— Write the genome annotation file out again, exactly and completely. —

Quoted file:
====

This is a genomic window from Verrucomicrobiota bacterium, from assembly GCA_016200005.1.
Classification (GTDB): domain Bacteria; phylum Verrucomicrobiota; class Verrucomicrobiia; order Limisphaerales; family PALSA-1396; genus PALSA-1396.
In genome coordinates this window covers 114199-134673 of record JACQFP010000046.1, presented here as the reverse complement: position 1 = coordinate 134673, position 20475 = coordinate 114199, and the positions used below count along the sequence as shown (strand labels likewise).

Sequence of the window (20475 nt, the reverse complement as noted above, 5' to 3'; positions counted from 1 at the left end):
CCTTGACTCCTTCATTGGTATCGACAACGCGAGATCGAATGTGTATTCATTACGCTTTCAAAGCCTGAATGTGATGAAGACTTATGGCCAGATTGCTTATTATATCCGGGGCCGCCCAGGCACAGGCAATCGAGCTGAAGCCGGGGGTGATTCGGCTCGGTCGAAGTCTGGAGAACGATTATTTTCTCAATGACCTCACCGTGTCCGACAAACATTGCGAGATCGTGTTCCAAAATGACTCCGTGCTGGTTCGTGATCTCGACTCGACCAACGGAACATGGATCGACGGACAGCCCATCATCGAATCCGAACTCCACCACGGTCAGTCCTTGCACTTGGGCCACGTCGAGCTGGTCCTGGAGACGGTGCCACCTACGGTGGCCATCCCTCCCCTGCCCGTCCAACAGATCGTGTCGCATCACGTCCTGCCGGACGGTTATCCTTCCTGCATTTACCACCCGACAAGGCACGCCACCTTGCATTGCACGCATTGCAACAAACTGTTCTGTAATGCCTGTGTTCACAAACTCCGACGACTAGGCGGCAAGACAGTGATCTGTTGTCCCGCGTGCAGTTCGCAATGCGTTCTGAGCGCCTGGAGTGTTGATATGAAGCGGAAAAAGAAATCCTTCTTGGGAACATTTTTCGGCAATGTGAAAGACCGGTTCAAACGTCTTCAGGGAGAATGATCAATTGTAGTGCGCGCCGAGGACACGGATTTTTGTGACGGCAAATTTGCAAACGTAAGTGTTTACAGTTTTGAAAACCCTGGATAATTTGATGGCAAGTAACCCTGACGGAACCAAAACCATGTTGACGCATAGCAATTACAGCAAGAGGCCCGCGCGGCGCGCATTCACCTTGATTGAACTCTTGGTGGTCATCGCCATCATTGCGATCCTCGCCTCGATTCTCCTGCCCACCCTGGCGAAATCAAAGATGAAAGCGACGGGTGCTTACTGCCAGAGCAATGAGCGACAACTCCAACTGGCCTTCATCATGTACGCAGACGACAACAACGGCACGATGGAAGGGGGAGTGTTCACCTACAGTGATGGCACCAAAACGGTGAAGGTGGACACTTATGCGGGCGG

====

This is a genomic window from Verrucomicrobiota bacterium, from assembly GCA_016200005.1.
Classification (GTDB): domain Bacteria; phylum Verrucomicrobiota; class Verrucomicrobiia; order Limisphaerales; family PALSA-1396; genus PALSA-1396.
In genome coordinates this window covers 114199-134673 of record JACQFP010000046.1, presented here as the reverse complement: position 1 = coordinate 134673, position 20475 = coordinate 114199, and the positions used below count along the sequence as shown (strand labels likewise).

Sequence of the window (20475 nt, the reverse complement as noted above, 5' to 3'; positions counted from 1 at the left end):
CCTTGACTCCTTCATTGGTATCGACAACGCGAGATCGAATGTGTATTCATTACGCTTTCAAAGCCTGAATGTGATGAAGACTTATGGCCAGATTGCTTATTATATCCGGGGCCGCCCAGGCACAGGCAATCGAGCTGAAGCCGGGGGTGATTCGGCTCGGTCGAAGTCTGGAGAACGATTATTTTCTCAATGACCTCACCGTGTCCGACAAACATTGCGAGATCGTGTTCCAAAATGACTCCGTGCTGGTTCGTGATCTCGACTCGACCAACGGAACATGGATCGACGGACAGCCCATCATCGAATCCGAACTCCACCACGGTCAGTCCTTGCACTTGGGCCACGTCGAGCTGGTCCTGGAGACGGTGCCACCTACGGTGGCCATCCCTCCCCTGCCCGTCCAACAGATCGTGTCGCATCACGTCCTGCCGGACGGTTATCCTTCCTGCATTTACCACCCGACAAGGCACGCCACCTTGCATTGCACGCATTGCAACAAACTGTTCTGTAATGCCTGTGTTCACAAACTCCGACGACTAGGCGGCAAGACAGTGATCTGTTGTCCCGCGTGCAGTTCGCAATGCGTTCTGAGCGCCTGGAGTGTTGATATGAAGCGGAAAAAGAAATCCTTCTTGGGAACATTTTTCGGCAATGTGAAAGACCGGTTCAAACGTCTTCAGGGAGAATGATCAATTGTAGTGCGCGCCGAGGACACGGATTTTTGTGACGGCAAATTTGCAAACGTAAGTGTTTACAGTTTTGAAAACCCTGGATAATTTGATGGCAAGTAACCCTGACGGAACCAAAACCATGTTGACGCATAGCAATTACAGCAAGAGGCCCGCGCGGCGCGCATTCACCTTGATTGAACTCTTGGTGGTCATCGCCATCATTGCGATCCTCGCCTCGATTCTCCTGCCCACCCTGGCGAAATCAAAGATGAAAGCGACGGGTGCTTACTGCCAGAGCAATGAGCGACAACTCCAACTGGCCTTCATCATGTACGCAGACGACAACAACGGCACGATGGAAGGGGGAGTGTTCACCTACAGTGATGGCACCAAAACGGTGAAGGTGGACACTTATGCGGGCGG